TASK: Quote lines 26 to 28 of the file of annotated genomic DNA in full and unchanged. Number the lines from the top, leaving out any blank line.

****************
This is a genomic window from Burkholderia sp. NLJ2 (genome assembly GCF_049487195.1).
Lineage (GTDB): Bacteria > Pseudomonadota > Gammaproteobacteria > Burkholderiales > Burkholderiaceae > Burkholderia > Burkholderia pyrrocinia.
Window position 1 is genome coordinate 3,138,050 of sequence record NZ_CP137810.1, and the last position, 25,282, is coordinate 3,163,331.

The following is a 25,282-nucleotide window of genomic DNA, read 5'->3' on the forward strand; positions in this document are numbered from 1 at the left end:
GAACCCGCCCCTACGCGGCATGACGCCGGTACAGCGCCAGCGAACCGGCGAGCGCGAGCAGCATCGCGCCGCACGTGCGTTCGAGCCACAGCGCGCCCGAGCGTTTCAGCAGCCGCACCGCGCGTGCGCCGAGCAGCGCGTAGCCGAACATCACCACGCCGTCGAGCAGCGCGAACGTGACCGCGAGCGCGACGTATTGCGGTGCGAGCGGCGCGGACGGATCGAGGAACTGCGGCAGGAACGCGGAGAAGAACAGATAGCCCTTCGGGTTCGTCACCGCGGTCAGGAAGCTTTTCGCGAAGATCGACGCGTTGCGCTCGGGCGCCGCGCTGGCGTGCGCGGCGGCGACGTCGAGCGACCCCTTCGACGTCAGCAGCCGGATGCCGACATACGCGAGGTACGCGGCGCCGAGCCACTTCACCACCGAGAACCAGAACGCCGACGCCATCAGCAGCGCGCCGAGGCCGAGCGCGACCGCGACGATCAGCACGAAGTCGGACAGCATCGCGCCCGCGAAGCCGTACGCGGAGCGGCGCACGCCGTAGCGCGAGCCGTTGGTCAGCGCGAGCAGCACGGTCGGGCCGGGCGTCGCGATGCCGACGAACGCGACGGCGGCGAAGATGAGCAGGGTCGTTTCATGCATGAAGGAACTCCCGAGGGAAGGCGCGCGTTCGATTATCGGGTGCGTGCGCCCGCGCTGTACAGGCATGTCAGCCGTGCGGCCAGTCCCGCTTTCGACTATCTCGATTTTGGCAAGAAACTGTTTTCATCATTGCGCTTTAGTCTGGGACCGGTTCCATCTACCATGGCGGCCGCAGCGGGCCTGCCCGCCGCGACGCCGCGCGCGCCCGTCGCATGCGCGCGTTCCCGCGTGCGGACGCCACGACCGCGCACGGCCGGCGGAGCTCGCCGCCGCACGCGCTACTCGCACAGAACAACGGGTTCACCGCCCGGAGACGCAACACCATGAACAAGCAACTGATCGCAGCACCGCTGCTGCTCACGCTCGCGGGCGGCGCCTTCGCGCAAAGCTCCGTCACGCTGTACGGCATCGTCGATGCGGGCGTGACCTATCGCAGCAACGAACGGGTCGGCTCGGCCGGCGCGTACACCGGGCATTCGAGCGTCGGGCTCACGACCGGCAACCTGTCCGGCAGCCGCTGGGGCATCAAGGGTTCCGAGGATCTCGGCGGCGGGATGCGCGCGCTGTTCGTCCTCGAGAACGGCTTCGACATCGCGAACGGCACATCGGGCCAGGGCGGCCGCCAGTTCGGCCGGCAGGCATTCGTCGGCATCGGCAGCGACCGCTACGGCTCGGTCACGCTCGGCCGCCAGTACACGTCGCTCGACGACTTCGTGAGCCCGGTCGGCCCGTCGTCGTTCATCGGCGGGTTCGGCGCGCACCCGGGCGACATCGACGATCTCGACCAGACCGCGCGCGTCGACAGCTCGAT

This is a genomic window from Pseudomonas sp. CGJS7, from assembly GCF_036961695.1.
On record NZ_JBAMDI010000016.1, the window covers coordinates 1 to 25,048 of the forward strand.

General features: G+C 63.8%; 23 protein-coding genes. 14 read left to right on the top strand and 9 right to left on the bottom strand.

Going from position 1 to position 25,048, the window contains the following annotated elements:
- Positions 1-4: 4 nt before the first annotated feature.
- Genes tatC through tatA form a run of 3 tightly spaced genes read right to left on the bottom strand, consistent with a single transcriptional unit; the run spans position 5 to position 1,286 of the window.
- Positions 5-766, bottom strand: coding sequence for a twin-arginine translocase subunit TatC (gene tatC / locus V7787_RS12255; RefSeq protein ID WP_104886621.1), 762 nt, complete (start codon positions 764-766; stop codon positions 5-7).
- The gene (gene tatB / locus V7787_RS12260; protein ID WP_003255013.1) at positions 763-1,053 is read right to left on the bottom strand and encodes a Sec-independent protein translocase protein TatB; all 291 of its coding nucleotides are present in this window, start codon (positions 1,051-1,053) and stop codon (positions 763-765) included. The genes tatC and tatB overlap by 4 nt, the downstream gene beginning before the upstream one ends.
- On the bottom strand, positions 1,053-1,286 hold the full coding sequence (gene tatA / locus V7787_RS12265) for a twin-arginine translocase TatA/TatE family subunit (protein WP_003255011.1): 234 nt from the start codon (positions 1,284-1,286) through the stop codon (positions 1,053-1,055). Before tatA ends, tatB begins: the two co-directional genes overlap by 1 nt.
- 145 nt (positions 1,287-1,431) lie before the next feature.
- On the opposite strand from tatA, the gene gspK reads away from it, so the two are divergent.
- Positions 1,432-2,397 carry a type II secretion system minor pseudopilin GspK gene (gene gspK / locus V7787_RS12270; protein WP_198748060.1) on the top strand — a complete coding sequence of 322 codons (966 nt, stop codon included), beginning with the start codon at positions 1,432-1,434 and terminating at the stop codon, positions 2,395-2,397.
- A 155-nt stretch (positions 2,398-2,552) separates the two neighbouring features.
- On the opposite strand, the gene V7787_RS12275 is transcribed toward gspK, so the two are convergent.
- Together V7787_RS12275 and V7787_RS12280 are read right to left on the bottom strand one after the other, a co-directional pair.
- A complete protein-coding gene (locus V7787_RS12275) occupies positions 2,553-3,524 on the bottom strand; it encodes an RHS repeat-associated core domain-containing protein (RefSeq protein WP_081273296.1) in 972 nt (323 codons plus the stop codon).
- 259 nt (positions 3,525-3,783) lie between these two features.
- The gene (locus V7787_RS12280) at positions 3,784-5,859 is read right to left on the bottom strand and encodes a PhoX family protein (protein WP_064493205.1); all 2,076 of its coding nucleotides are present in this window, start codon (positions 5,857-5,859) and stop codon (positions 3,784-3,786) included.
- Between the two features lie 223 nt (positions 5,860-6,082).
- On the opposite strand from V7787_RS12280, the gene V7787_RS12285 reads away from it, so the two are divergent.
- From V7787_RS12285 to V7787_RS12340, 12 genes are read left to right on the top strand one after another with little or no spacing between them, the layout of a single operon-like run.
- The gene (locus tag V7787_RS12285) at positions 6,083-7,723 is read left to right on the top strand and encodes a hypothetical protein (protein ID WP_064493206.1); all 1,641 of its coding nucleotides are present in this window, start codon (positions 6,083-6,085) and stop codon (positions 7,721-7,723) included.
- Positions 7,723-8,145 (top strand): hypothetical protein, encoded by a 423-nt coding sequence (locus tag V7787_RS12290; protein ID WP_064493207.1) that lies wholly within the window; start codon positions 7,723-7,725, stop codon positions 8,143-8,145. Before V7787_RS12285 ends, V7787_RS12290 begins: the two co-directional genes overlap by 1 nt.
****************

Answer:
- From V7787_RS12285 to V7787_RS12340, 12 genes are read left to right on the top strand one after another with little or no spacing between them, the layout of a single operon-like run.
- The gene (locus tag V7787_RS12285) at positions 6,083-7,723 is read left to right on the top strand and encodes a hypothetical protein (protein ID WP_064493206.1); all 1,641 of its coding nucleotides are present in this window, start codon (positions 6,083-6,085) and stop codon (positions 7,721-7,723) included.
- Positions 7,723-8,145 (top strand): hypothetical protein, encoded by a 423-nt coding sequence (locus tag V7787_RS12290; protein ID WP_064493207.1) that lies wholly within the window; start codon positions 7,723-7,725, stop codon positions 8,143-8,145. Before V7787_RS12285 ends, V7787_RS12290 begins: the two co-directional genes overlap by 1 nt.